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Reader's View: Blame gas prices on the vehicles we choose

The U.S. auto industry began intensive marketing of more-profitable, big, and heavy SUVs and pickup trucks, which have dominated sales for decades.

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In the news, we are bombarded with scenes of people filling their gas tanks and nearby eye-popping pump prices, along with the owners complaining and blaming it all on President Joe Biden. This calls for a bit of historical perspective for context.

The gas-price rollercoaster can be said to have started with the 1973 Yom Kippur War, which precipitated the “Arab Oil Embargo” by OPEC, the Organization of Oil Exporting Countries. This drastic supply constriction in non-Arab states caused huge price increases. This eventually resulted in two developments related to supply and demand: conservation and supply increase.

First, President Jimmy Carter and the greening of America in the 1970s championed smaller, lighter cars, and the government established ambitious CAFÉ (Corporate Average Fuel Efficiency) standards. European and Japanese/Korean companies happily supplied compact cars, but American companies dragged their wheels, unhappy with the lower profit per vehicle.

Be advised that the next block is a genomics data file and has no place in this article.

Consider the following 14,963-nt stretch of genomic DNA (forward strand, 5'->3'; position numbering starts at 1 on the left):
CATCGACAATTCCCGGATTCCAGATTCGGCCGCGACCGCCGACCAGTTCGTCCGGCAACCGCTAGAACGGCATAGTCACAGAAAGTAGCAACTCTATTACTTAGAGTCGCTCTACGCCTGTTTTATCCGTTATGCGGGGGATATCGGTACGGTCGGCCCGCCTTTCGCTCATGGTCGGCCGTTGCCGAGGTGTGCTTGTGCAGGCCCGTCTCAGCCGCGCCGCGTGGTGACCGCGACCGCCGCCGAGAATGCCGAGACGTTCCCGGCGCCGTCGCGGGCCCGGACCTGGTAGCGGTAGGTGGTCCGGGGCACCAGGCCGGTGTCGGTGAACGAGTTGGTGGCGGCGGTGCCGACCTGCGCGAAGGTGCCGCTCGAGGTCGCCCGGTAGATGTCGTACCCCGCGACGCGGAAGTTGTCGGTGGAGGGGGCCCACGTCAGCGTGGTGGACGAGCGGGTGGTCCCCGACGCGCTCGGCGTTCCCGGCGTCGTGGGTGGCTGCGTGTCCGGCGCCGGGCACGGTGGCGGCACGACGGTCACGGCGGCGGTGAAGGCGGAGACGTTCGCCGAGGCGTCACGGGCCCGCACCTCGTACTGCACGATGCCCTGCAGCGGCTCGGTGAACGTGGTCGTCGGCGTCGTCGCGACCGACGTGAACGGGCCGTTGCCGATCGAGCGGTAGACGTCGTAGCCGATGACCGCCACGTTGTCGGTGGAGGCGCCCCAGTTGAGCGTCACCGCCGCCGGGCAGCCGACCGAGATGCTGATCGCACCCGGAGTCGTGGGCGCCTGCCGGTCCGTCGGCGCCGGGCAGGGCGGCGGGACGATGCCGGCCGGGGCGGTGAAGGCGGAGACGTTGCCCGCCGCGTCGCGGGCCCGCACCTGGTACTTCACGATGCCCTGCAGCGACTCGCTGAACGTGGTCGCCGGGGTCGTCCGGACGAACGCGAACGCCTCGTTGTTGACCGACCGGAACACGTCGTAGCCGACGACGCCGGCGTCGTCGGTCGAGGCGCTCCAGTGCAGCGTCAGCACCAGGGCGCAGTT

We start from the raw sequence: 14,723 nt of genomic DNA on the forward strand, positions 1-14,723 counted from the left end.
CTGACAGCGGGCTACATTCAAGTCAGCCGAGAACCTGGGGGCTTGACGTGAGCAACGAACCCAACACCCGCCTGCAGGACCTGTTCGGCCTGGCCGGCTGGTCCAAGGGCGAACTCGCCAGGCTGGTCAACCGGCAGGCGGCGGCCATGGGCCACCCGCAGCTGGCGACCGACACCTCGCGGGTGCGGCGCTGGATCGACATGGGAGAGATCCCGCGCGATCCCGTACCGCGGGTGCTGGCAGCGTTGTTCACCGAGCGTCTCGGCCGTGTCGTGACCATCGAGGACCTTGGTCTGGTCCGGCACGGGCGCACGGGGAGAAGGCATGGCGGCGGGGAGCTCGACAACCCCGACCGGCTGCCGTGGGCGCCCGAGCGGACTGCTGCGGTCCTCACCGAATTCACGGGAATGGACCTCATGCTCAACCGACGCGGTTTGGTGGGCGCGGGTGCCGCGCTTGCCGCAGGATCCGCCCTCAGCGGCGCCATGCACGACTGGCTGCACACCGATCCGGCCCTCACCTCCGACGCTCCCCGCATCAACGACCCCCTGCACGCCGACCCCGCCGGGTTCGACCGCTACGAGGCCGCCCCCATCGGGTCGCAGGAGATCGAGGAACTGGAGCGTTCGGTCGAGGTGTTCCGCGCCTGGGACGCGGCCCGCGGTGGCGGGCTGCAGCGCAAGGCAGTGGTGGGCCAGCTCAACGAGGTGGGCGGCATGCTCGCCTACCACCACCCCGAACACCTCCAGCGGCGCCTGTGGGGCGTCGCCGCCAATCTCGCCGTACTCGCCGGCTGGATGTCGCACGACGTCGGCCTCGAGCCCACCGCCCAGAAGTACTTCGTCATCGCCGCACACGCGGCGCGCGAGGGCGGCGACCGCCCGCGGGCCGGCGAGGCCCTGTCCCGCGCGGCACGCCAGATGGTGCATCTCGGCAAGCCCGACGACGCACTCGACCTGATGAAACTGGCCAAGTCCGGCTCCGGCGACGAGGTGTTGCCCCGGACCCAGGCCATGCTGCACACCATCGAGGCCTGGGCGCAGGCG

Second, the high oil prices spurred the oil industry to expand exploration; and by the time Ronald Reagan became president, they were discovering more and more oil. This led to an easing of gas prices and a back-tracking on the CAFÉ standards.

Eventually, the U.S. auto industry began intensive marketing of more-profitable, big, and heavy SUVs and pickup trucks, which have dominated sales for decades. This happened even as public awareness of the looming global-warming juggernaut increased in the 2000s.

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Coming back to our current issues, it would be interesting and informative if news reporters would ask the shocked — shocked! — gas-tank fillers what kind of vehicle they drove. Could our own choices have something to do with the problem?

And it is national policy, after all, to decrease our use of fossil fuels, for our own good.

John C. Green

Duluth

The writer is a retired geologist.

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